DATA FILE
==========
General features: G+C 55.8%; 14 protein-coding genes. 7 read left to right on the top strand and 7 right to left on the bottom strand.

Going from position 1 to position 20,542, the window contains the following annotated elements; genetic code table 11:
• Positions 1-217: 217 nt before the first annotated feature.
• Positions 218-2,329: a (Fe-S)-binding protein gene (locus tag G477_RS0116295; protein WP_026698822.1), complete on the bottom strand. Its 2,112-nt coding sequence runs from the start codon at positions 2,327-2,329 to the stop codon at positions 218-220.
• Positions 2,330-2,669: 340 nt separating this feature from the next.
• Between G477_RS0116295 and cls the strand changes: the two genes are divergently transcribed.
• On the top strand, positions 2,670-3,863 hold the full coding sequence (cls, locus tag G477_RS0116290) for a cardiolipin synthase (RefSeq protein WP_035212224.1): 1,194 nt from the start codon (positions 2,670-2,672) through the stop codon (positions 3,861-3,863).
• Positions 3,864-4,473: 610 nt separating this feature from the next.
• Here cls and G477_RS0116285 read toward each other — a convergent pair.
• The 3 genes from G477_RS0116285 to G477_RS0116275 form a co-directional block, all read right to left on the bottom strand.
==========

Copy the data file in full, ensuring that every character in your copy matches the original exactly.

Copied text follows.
General features: G+C 55.8%; 14 protein-coding genes. 7 read left to right on the top strand and 7 right to left on the bottom strand.

Going from position 1 to position 20,542, the window contains the following annotated elements; genetic code table 11:
• Positions 1-217: 217 nt before the first annotated feature.
• Positions 218-2,329: a (Fe-S)-binding protein gene (locus tag G477_RS0116295; protein WP_026698822.1), complete on the bottom strand. Its 2,112-nt coding sequence runs from the start codon at positions 2,327-2,329 to the stop codon at positions 218-220.
• Positions 2,330-2,669: 340 nt separating this feature from the next.
• Between G477_RS0116295 and cls the strand changes: the two genes are divergently transcribed.
• On the top strand, positions 2,670-3,863 hold the full coding sequence (cls, locus tag G477_RS0116290) for a cardiolipin synthase (RefSeq protein WP_035212224.1): 1,194 nt from the start codon (positions 2,670-2,672) through the stop codon (positions 3,861-3,863).
• Positions 3,864-4,473: 610 nt separating this feature from the next.
• Here cls and G477_RS0116285 read toward each other — a convergent pair.
• The 3 genes from G477_RS0116285 to G477_RS0116275 form a co-directional block, all read right to left on the bottom strand.